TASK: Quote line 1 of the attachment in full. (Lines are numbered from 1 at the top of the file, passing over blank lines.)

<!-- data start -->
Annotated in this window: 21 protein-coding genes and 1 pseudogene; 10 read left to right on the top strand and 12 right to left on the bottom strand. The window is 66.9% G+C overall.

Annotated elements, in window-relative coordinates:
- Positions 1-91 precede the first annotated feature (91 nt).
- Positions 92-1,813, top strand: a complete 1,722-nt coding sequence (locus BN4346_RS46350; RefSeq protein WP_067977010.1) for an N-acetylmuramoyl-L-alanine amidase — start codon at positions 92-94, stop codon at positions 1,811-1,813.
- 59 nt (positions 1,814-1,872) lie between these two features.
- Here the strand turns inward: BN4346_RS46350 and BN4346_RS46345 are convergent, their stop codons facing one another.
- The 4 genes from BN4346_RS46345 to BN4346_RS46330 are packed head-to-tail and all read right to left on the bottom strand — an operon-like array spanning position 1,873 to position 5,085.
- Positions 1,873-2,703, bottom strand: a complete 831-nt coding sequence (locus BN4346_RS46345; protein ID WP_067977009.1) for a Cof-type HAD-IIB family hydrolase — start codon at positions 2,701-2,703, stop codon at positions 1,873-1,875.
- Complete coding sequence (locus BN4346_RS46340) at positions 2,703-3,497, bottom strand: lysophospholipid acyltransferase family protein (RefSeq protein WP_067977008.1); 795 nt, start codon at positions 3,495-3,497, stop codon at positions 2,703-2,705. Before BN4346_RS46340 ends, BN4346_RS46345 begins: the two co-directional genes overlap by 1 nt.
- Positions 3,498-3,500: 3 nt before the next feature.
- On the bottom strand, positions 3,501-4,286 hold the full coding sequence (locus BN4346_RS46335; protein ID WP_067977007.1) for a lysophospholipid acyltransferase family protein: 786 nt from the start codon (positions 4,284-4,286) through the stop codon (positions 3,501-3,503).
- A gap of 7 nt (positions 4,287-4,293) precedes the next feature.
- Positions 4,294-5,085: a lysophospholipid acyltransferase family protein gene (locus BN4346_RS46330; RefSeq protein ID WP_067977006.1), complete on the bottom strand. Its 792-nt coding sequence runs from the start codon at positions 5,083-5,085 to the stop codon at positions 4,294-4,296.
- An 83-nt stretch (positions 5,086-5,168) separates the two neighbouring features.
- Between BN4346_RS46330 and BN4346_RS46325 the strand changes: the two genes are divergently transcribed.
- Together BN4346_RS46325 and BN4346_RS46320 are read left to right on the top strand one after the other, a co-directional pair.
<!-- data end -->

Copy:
Annotated in this window: 21 protein-coding genes and 1 pseudogene; 10 read left to right on the top strand and 12 right to left on the bottom strand. The window is 66.9% G+C overall.